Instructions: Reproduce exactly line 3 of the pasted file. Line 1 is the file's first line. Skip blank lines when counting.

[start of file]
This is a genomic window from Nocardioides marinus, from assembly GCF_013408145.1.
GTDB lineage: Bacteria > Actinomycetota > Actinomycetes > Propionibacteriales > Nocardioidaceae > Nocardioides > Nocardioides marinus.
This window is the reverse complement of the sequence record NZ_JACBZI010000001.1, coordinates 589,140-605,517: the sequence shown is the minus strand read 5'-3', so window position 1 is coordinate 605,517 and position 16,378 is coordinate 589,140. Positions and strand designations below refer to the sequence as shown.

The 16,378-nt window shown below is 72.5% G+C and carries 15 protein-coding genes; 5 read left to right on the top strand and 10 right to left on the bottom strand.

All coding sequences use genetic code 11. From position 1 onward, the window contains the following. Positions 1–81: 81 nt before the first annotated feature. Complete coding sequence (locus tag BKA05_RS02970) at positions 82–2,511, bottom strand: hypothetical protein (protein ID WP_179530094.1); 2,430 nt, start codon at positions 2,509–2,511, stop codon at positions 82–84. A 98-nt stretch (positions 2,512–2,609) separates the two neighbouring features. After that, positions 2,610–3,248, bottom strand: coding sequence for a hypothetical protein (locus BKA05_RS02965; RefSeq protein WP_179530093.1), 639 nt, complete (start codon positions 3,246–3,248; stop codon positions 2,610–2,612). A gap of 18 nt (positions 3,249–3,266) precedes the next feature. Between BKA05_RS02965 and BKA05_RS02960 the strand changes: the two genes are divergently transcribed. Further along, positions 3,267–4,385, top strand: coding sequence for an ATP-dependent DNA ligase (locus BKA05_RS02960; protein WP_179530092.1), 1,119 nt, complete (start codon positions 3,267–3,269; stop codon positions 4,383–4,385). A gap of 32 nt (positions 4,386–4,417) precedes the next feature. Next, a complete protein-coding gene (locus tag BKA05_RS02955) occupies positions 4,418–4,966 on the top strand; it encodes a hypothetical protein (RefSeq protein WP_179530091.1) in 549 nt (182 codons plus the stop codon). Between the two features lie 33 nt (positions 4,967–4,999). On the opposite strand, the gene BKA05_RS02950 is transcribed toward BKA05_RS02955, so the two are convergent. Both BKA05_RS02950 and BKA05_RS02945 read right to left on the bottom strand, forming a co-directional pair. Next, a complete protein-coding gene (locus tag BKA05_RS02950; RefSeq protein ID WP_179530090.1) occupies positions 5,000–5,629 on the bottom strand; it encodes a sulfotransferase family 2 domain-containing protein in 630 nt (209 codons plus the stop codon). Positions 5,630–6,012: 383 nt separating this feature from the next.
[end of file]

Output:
This window is the reverse complement of the sequence record NZ_JACBZI010000001.1, coordinates 589,140-605,517: the sequence shown is the minus strand read 5'-3', so window position 1 is coordinate 605,517 and position 16,378 is coordinate 589,140. Positions and strand designations below refer to the sequence as shown.